Turmeric, a spice integral to Indian cooking, is known for its anti-tumour, anti-inflammatory and antioxidant properties. Now, research shows that it may even help fight infertility. A team of researchers at Gujarat University has found that curcumin, the principal constituent of turmeric, is capable of ameliorating infertility caused by aflatoxins, a family of plant toxins. Many aflatoxins are known to affect sperm count and its motility. The scientists, led by Ramtej Jayram Verma of the department of zoology and biomedical technology, orally fed olive oil spiked with aflatoxin to two groups of male albino mice, one with curcumin and the other without. While the animals whose diet included curcumin had sperm with improved morphological characteristics, the other group showed a marked reduction in sperm quality. The findings are reported in the December 2007 issue of the journal Fertility and Sterility. We are, however, yet to ascertain the mechanism behind the curcumin effect, says Verma.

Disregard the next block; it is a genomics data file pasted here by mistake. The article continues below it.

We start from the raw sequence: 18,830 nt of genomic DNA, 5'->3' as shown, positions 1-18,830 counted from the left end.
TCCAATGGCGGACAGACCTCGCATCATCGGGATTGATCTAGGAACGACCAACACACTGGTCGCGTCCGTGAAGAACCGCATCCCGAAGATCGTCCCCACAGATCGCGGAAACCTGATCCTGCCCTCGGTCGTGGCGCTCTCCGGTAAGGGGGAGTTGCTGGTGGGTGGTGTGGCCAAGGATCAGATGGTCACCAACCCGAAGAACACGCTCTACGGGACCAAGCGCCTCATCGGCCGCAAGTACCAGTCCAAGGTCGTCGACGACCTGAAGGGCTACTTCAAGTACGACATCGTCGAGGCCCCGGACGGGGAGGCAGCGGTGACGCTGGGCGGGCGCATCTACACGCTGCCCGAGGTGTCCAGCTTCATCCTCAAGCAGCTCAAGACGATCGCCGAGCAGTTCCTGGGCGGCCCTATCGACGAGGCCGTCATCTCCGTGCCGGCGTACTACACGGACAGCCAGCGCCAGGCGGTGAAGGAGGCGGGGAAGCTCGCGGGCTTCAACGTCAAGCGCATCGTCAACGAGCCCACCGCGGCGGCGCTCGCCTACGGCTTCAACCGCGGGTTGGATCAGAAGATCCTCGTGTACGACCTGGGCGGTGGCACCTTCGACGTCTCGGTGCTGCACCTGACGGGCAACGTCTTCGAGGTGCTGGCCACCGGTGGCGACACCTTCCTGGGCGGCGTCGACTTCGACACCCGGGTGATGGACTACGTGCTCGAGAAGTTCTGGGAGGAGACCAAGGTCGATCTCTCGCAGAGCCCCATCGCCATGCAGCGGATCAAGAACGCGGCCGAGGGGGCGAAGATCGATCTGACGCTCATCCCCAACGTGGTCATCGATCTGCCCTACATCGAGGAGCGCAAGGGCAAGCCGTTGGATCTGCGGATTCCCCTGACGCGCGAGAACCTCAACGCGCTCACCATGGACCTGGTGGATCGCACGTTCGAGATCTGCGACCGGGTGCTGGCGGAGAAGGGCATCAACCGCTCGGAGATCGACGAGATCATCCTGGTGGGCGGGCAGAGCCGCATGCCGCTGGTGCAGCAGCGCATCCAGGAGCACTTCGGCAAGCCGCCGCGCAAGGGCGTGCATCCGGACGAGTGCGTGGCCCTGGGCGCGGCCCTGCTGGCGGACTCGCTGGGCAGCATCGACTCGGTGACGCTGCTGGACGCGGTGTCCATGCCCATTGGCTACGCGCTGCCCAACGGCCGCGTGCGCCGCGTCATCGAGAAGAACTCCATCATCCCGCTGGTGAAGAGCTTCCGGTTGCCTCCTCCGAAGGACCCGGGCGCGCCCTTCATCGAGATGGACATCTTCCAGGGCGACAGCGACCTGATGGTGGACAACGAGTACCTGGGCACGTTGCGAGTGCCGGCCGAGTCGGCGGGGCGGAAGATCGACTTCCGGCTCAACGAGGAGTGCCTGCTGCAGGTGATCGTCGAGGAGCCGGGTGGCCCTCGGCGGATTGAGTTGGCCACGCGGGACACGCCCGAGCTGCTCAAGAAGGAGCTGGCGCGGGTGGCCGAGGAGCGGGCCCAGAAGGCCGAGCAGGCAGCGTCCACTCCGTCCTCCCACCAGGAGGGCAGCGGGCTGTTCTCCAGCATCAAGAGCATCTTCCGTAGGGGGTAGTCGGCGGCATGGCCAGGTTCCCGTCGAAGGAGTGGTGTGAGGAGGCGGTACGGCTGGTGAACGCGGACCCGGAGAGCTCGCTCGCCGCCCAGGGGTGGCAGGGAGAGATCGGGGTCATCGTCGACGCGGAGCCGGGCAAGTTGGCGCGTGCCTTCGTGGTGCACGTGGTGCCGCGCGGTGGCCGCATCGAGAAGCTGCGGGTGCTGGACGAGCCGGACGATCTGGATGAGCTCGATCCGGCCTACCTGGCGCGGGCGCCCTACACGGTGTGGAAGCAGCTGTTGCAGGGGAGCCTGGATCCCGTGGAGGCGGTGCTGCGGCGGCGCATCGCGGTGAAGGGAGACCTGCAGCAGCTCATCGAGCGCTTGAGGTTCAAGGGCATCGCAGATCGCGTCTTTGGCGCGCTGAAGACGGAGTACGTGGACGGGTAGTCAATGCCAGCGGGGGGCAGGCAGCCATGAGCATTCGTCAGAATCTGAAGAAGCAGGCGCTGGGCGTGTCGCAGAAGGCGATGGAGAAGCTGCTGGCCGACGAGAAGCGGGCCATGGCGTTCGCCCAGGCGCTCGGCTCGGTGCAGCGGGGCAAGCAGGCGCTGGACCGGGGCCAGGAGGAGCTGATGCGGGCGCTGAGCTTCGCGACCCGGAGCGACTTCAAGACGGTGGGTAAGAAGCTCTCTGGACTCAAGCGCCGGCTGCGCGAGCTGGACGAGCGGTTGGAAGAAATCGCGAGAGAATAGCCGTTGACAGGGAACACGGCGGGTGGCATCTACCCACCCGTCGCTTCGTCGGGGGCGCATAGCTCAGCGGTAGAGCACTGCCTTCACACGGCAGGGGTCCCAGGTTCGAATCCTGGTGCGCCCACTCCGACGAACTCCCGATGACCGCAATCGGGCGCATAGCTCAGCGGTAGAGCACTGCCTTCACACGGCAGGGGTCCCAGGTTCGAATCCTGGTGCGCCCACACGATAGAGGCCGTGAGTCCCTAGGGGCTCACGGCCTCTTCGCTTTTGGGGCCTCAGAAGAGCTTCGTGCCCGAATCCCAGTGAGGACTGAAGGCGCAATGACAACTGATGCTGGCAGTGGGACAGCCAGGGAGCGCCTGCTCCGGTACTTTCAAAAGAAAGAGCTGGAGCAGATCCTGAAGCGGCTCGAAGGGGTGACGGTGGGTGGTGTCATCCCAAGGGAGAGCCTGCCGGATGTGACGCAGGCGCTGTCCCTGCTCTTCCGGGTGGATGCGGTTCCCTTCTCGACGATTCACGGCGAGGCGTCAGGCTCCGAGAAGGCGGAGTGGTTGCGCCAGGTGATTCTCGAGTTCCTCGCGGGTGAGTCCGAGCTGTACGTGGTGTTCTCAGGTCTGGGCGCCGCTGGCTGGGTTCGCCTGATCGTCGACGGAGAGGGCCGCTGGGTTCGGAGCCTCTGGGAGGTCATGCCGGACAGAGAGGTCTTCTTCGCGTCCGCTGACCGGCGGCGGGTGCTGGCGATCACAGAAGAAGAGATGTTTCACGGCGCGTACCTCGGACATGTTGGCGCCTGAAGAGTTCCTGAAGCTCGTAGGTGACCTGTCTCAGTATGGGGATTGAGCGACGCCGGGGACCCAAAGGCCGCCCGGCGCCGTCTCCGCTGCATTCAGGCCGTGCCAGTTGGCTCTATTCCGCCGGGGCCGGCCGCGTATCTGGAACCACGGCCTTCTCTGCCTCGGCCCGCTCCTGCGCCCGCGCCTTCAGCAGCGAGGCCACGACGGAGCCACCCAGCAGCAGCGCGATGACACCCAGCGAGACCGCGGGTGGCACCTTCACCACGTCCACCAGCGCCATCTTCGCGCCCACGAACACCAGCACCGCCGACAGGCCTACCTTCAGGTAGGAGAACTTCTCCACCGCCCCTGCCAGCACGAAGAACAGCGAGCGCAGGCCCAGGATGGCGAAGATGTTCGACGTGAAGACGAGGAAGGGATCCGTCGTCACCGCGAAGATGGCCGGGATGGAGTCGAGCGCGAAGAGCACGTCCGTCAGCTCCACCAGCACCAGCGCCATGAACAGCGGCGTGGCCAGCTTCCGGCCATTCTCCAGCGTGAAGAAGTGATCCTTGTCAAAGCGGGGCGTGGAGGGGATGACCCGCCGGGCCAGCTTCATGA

Food for diabetics
The Central Food Technological Research Institute in Mysore has received a US patent for an innovative hypoglycemic food formulation that can help diabetics. The preparation contains cereals other than rice, legumes, small proportions of milk solids and vegetable fats rich in essential fatty acids. Also thrown in are condiments such as fenugreek and natural herbal ingredients with insulin sensitising properties. The cereals are scoured to have the outermost fibrous layer removed, whereas the legumes are used in the form of gram. The cereals, legumes and spices are mildly toasted to improve their sensory attributes and blended suitably with other ingredients to prepare a ready-to-cook product. While the protein content of the preparation is 14 per cent, that of dietary fibre is 18 per cent. The formulation can be used as a dietary supplement or as a meal substitute for diabetics.